Featuring arts of the book from South Asia and the Persianate world, produced from the 12th through the 19th centuries, Pearls from the Ocean of Contentment explores new ways of presenting the Museum’s world-renowned Edwin Binney 3rd Collection of paintings, drawings, calligraphies, and manuscripts from South Asia, Iran, and Central Asia by focusing on the regional contours and geographies of India and surrounding areas.
Many of the featured works were once bound in elaborately illustrated manuscripts, some surviving in complete form. Others were assembled in albums as personalized collections of painting, drawing, and calligraphy. Made primarily in royal workshops, they have typically been categorized by court or dynasty and the regions in which they flourished. Most of the works were eventually acquired by Edwin Binney 3rd (1925–1986), a Harvard-educated heir to the Crayola fortune with a wide-ranging interest in the arts, who then bequeathed his collection to the Museum. Intended to be encyclopedic in scope, the Museum’s Binney collection of over 1,400 works surveys every major school of painting across seven centuries.
Unfortunately, as manuscripts moved onto the art market, they were often disassembled and sold as individual folios of painting and calligraphy, destroying the original context for the images. While Binney’s position of privilege allowed him abundant access to and participation in this market, the collection’s size, range, and bequest reflect an ultimate desire for it to be preserved and shared with the public. Today, these works delight audiences through their subject matter, narratives, and themes, providing insight about artists, workshops, and the production of painting and books in these regions.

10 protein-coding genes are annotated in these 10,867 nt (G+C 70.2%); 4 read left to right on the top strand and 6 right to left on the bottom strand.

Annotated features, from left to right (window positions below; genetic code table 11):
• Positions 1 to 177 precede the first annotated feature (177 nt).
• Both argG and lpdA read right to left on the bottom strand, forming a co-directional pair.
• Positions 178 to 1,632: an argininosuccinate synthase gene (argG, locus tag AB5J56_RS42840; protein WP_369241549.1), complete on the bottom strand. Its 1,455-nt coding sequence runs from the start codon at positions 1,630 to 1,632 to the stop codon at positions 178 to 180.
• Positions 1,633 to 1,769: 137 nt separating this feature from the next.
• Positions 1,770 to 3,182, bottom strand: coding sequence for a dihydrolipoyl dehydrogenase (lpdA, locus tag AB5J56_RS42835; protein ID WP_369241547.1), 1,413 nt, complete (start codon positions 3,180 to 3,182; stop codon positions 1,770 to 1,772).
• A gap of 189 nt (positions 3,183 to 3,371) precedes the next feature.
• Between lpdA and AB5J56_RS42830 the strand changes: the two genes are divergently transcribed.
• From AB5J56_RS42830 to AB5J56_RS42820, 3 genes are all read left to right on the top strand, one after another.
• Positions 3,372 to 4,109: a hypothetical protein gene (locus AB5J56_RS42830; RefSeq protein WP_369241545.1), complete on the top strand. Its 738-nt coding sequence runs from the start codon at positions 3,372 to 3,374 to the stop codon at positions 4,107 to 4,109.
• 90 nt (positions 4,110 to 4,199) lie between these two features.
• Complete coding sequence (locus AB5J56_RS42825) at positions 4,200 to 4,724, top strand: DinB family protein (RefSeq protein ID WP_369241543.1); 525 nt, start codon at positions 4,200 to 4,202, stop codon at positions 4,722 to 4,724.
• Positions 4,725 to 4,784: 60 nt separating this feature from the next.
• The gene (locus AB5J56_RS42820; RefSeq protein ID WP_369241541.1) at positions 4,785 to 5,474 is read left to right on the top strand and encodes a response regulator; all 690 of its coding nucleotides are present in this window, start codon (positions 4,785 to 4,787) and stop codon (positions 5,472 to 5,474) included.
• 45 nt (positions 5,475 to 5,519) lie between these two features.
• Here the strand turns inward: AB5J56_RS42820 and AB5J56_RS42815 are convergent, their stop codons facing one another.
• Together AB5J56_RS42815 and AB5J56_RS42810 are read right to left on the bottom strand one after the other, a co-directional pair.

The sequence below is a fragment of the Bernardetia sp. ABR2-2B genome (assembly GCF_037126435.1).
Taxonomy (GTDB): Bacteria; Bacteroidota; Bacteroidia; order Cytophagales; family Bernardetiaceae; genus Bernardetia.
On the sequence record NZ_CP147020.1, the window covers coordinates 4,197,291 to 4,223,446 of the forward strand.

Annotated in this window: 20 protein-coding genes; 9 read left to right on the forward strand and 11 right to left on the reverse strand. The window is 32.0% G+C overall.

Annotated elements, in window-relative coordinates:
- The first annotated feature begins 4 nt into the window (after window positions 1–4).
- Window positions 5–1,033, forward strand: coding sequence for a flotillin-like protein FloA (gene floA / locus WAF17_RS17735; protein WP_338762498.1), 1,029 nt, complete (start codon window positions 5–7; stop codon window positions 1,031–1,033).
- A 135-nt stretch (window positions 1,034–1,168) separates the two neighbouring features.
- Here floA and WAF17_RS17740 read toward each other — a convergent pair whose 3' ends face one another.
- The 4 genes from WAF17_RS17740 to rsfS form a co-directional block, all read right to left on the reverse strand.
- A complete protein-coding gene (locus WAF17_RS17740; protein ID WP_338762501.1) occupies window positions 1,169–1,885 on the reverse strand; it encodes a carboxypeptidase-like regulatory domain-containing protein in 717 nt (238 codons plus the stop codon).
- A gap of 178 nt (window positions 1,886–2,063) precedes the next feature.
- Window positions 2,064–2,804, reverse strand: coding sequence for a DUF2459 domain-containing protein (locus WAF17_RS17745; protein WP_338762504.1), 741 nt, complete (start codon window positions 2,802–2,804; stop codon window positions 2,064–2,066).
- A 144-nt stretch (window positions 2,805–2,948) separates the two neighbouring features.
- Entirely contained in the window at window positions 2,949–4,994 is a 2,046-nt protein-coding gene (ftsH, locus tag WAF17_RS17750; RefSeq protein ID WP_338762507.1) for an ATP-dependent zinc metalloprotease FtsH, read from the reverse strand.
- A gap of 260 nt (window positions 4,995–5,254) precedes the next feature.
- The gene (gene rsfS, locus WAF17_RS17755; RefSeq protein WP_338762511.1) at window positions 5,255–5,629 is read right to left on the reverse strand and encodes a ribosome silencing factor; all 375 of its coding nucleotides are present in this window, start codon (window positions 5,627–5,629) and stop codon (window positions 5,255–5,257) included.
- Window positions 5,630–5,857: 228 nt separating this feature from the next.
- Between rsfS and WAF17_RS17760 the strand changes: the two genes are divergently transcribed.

The Herat-born Persian Muslim scholar Khwandamir (1474–1534), who spent his final years in India at the court of the Mughal emperor Babur (r. 1526–30), commented on the value of the cultivated contents of these albums and their legacies:
Every coveted pearl that is nourished in the ocean of contentment is to be found in this sea.
Read Pearls from the Ocean of Contentment full exhibition label text in English and Spanish.
Featured at top right: The Churning of the Ocean of Milk, India, Rajasthan, Bikaner, ca. 1700. Ink, opaque watercolor, and gold on paper. Edwin Binney 3rd Collection, 1990.793.